Some libraries are using visualization to display what others do in lists: different ways of sorting search results. This includes geographic and time-based visualitions. This does allow us to slice and dice the results in different and sometimes visually appealing ways, but it doesn’t help us if we don’t have a search query. We always have to start the conversation.
- Visualisation of shelf position
The visualization of shelf position and thus context is a metaphor based on experience but is a somewhat disappointing and thin copy for the real thing.
Instead of replicating the physical, perhaps we should be looking at ways in which we can encourage a physical relationship through the use of different metaphors. For example: Art + Com’s ‘Floating numbers’ for the Jewish Museum in Berlin uses the metaphor of a stream, or running water, to induce physical interaction. Viewers interact in a physical, and serendipitous way, with a curated, but un-ordered set of data.
If we recognize that interfaces shape experience we could free up our design work and potentially the way in which we think about the collection.
For example: you could argue that we don’t need the order. The books don’t need to be in the right place in order for me to find them. They need to be there at the right time. Frederick Kilgour recognized this in his descriptions of the potential of computerised catalogs in 1970.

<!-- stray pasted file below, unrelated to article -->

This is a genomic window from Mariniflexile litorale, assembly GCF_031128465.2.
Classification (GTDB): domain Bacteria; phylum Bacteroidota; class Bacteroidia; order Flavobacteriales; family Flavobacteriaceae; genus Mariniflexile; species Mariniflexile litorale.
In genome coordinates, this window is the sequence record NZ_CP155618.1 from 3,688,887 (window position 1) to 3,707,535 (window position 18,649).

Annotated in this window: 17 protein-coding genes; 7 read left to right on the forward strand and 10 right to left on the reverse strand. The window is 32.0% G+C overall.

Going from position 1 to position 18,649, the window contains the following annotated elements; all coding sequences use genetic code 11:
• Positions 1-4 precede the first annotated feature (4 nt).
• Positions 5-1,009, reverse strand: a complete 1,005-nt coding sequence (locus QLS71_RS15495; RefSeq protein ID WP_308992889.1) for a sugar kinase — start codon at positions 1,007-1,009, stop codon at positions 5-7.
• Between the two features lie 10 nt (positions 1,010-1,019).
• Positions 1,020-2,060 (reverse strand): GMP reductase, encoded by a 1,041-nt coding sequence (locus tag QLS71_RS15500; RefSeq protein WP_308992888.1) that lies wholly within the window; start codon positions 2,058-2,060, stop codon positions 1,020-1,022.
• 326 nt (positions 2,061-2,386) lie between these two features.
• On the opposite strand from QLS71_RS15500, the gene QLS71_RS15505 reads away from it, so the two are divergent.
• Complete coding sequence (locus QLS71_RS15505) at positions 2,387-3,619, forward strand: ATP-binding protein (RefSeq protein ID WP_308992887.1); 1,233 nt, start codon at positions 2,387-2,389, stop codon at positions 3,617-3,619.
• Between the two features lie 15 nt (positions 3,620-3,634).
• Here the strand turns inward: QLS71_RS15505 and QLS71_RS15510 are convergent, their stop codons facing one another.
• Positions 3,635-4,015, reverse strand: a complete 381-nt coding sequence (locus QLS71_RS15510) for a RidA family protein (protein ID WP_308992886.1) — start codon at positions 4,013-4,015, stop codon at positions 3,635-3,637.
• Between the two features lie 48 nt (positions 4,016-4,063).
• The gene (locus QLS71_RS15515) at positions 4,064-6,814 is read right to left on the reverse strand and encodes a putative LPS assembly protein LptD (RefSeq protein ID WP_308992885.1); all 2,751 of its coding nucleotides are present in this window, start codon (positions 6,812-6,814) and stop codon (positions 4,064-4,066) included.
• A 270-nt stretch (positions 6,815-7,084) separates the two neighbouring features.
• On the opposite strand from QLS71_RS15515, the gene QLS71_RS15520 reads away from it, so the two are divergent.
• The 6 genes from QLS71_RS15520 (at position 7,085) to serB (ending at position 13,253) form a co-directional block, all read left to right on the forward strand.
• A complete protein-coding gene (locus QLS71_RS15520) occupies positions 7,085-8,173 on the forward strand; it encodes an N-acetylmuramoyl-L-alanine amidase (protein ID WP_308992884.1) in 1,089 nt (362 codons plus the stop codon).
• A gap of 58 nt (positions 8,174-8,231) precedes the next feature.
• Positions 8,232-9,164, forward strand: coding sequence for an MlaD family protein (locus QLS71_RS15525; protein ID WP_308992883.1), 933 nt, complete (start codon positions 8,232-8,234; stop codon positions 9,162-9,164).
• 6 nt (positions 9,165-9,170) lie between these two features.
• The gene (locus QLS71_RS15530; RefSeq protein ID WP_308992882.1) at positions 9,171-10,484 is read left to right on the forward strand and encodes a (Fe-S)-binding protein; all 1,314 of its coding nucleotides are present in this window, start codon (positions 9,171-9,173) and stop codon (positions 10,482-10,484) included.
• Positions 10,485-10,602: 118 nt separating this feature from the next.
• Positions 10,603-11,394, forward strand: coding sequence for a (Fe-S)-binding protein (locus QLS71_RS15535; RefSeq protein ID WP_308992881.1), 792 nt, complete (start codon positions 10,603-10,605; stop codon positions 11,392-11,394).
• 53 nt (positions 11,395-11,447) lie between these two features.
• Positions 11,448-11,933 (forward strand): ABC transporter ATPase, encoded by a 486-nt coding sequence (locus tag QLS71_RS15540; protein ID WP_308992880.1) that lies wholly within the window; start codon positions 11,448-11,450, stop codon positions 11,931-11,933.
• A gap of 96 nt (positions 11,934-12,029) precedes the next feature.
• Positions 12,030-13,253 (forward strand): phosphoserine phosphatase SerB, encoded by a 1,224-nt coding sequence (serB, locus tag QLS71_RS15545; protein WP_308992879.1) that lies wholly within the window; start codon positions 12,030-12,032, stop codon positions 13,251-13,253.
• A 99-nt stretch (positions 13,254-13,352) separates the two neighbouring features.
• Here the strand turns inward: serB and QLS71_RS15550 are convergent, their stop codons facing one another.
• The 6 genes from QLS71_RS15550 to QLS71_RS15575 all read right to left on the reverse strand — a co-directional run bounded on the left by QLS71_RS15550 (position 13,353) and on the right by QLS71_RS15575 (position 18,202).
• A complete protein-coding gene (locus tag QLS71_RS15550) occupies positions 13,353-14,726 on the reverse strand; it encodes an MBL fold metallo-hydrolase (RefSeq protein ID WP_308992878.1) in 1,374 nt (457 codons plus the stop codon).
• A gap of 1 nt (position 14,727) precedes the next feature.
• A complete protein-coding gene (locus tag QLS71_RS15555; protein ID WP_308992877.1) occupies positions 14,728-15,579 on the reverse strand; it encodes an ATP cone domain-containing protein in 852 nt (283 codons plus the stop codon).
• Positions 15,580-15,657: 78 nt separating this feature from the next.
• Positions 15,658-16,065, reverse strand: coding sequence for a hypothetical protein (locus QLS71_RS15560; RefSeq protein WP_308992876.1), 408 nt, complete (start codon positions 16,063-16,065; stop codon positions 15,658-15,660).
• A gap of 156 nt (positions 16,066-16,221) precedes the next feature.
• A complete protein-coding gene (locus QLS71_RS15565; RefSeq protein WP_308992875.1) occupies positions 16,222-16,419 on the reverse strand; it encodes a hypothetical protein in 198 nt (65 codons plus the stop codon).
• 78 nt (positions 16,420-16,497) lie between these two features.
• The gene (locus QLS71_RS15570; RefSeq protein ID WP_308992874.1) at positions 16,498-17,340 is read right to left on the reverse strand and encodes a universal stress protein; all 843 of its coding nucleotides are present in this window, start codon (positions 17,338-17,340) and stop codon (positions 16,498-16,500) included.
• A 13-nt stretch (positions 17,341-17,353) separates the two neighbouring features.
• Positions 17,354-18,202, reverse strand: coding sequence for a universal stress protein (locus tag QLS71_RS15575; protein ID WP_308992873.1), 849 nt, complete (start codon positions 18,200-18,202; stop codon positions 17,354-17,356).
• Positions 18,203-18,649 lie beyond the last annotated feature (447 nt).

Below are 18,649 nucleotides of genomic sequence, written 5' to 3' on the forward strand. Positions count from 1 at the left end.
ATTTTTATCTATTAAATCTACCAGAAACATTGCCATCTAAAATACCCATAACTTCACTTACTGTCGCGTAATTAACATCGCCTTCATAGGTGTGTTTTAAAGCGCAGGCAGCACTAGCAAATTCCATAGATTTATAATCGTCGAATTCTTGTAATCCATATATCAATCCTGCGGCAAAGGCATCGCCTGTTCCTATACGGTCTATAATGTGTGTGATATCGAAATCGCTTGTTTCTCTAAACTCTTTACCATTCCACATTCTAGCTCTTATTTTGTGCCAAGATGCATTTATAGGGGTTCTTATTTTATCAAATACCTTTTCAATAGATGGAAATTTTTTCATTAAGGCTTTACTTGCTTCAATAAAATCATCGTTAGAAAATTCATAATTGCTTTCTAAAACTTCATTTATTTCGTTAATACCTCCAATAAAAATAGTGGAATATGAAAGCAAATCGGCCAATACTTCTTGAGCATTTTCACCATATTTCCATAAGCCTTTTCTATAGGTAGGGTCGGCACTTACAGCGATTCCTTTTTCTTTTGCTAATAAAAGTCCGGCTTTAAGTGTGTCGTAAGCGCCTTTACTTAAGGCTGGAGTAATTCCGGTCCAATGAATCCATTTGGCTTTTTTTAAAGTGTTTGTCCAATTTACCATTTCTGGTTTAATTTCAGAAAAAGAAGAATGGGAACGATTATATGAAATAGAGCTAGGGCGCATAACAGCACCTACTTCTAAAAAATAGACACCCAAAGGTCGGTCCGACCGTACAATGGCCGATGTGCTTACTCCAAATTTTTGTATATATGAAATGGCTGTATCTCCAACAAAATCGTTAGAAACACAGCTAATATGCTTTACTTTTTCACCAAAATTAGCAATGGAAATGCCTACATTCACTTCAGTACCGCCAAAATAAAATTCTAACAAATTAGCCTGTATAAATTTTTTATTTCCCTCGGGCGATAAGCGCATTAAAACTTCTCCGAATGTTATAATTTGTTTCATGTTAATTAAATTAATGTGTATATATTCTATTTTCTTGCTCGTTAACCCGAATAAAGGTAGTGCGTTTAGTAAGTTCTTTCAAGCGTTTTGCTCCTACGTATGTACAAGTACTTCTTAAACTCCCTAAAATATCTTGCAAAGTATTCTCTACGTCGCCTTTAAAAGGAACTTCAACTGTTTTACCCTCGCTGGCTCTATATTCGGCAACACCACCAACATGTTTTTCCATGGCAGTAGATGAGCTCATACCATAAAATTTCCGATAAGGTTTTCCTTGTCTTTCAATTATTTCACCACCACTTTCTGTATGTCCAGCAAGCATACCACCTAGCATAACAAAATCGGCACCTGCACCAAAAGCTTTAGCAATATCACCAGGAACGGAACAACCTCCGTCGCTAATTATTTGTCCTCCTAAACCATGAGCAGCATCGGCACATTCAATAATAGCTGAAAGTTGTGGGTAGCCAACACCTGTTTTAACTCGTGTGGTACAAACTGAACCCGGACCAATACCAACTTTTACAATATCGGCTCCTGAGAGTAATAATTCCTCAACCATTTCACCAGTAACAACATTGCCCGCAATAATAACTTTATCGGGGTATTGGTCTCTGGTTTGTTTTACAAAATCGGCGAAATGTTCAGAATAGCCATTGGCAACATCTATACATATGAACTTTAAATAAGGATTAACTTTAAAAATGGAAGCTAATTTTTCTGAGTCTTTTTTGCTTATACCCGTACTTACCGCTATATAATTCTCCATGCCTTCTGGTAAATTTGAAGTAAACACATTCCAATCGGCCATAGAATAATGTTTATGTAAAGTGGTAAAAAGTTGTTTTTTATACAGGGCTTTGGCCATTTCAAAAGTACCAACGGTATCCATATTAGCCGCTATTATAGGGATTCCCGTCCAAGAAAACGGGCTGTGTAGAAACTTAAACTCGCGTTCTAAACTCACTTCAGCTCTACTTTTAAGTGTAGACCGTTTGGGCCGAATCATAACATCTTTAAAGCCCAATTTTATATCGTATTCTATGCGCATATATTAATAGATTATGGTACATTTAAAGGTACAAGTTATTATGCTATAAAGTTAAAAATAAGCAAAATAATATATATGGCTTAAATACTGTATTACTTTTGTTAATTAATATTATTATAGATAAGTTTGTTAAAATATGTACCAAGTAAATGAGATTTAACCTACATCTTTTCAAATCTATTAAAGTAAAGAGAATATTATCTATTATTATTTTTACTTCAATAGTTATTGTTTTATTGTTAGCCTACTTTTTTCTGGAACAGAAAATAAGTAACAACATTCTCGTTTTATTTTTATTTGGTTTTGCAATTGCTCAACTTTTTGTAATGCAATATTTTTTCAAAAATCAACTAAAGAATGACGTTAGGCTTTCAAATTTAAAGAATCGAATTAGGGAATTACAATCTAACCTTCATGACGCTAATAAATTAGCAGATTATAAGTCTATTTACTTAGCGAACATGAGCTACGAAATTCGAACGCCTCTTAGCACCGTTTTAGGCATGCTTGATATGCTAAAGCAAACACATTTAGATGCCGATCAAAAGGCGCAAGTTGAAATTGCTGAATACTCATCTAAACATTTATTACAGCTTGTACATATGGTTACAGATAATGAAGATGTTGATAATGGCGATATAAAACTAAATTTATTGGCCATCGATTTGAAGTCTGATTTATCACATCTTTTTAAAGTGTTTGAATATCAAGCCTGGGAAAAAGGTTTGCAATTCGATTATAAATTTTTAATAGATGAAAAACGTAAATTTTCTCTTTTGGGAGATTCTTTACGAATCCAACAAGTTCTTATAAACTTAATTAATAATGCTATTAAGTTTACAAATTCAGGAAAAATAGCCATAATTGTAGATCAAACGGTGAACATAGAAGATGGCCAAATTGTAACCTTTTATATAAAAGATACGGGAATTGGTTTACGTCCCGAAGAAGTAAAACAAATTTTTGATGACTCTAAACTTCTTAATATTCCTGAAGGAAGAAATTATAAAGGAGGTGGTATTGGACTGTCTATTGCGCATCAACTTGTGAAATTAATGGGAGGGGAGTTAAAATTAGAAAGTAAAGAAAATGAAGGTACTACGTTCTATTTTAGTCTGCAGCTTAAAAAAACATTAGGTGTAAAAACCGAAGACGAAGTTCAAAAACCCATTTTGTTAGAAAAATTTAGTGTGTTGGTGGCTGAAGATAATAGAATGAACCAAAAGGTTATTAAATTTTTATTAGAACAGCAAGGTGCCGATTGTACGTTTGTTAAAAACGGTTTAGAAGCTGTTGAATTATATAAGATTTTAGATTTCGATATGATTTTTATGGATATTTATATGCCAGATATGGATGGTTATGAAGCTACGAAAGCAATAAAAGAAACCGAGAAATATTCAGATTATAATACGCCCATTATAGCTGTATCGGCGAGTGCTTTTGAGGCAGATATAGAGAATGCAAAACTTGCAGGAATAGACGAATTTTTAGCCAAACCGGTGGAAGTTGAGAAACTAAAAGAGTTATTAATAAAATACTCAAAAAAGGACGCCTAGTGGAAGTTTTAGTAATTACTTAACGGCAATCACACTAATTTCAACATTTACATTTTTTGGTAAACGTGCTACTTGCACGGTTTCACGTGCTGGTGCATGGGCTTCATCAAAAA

One way we could address this through a speculative design is to ask questions:
- What does the miscellaneous look like?
- How does it behave and how can we interact with it?
- What is the role of order in the serendipitous finds we make in a library? It is critical not to automatically equate randomness with serendipity. If you make everything random, whether digitally or physically, the sheer amount of material available could be enough to overwhelm us to the point where we find nothing of relevance or interest.
- Can the visual design provide a curatorial or editorial touch that is light, almost invisible?
- Can we design the environment that enables users to make connections, without them being dictated by order or metadata restraints?
Art and the concept of order
One avenue of exploration for this work has been to review ways in which the concept of order has been exposed through art.
From order to miscellaneous
Some works provide us with an opportunity to explore moments when order becomes miscellaneous.